It’s a scary reality: Eating disorders like bulimia and anorexia have been repeatedly associated with bullying and depression, according to a 2018 study in JAMA Psychiatry that analyzed a group of kids in grades 7-11. And up to 40 percent of overweight girls and 37 percent of overweight boys are teased about their weight by peers or family, according to a 2016 study in Pediatrics. An uptick in body shame and weight stigma puts extra pressure on teens, especially in the age of social media.


Over time, studies have found that weight stigma can lead to low self-esteem and body dissatisfaction, and that people with eating disorders often have other conditions like major depression, anxiety disorders, OCD, ADHD or PTSD, according to the National Eating Disorder Association (NEDA). Other risk factors include self-harming, being of certain marginalized identities (some minority races, transgender individuals, low-income people, etc.), having a family history or participating in an aesthetic sport, like cheer or dance. The most important predictor? Dieting. In a 2016 study in Pediatrics, those from a group of 14 to 15 year olds who dieted moderately were five times more at risk (extreme dieters were 18 times more at risk) than those who didn’t.


Between social media and societal preferences, girls are under a lot of pressure to be skinny and sexually appealing early on. An ongoing study by the Mayo Clinic published in 1999 found anorexia cases had gone up in 50 years for only one demographic: girls ages 15- 24. Since then, not much has changed.

While studies have found that men with eating disorders have a higher mortality rate due to delayed diagnoses, women are disproportionately at risk for eating disorders. Forty to 60 percent of girls ages 6-12 are concerned about being fat, according to Linda Smolak in the 2012 edition of Body Image. According to the Anxiety and Depression Association of America (ADAA), girls also make up more than 90 percent of children admitted to the hospital for eating disorders.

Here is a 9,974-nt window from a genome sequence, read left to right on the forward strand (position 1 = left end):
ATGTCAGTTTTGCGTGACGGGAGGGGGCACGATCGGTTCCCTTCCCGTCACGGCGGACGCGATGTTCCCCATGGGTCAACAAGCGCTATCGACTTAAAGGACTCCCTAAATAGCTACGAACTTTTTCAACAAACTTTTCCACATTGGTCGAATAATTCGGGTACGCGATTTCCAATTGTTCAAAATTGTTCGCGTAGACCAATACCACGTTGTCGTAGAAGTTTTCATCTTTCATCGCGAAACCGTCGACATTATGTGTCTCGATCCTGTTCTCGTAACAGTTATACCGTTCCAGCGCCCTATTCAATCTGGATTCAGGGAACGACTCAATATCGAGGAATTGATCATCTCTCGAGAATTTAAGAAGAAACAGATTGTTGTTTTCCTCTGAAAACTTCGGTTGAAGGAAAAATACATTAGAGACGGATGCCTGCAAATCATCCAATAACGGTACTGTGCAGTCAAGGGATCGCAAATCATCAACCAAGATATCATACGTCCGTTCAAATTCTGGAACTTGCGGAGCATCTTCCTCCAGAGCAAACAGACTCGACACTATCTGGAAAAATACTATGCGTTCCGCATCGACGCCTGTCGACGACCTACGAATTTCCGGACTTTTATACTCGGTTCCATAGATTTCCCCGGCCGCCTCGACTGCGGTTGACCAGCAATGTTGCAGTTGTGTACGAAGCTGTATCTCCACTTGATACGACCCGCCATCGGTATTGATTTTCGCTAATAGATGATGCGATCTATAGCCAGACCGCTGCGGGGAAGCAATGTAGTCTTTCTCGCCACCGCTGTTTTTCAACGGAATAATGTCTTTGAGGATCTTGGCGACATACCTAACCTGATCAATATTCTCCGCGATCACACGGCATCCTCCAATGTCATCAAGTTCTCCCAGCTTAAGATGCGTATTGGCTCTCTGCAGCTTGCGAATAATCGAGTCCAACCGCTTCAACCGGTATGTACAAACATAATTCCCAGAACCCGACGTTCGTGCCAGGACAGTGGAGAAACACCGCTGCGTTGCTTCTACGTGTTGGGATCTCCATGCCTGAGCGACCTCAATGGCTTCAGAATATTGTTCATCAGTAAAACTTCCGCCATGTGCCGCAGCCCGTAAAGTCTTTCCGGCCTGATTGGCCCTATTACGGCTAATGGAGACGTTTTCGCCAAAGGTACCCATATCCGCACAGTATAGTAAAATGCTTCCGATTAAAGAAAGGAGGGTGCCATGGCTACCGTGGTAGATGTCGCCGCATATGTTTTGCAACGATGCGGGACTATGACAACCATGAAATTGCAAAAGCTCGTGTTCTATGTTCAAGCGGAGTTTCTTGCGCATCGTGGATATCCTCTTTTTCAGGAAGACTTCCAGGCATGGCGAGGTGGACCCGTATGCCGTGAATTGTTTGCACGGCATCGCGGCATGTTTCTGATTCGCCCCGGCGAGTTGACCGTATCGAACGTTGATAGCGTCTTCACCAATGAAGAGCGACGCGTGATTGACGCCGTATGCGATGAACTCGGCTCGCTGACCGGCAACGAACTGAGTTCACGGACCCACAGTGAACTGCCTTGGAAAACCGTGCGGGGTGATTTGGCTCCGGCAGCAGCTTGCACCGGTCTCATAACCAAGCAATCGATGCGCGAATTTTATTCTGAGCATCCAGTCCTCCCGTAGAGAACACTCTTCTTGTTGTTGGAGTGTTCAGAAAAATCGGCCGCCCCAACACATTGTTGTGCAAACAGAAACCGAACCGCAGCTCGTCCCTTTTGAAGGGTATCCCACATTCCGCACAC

According to the Child Mind Institute, it’s time to worry if your teen…

• has a distorted body image or an intense fear of gaining weight.

• obsesses over calorie counting, exercising, appearance or dieting.

• skips meals or avoids eating with others.

• exercises excessively, uses diet pills or takes laxatives.

• spends a lot of time in the bathroom after meals.

• often has a sore throat or knuckles or yellowed teeth (signs of purging).

• hoards food (a lot missing could mean a binge).


It’s important to have conversations about body image and healthy habits early on. Discuss food in terms of health and nutrition rather than “good” or “bad,” says Child Mind Institute. Remember that kids with moms who are excessively worried about their own weight are at higher risk for modeling the same habits. That means no beating yourself up for having that second piece of chocolate. And, while this should go without saying, never criticize your child’s weight or physical appearance. If you think your teen is at risk, contact your doctor immediately.


Head to nationaleatingdisorders.org/screening-tool to screen your teen for an eating disorder.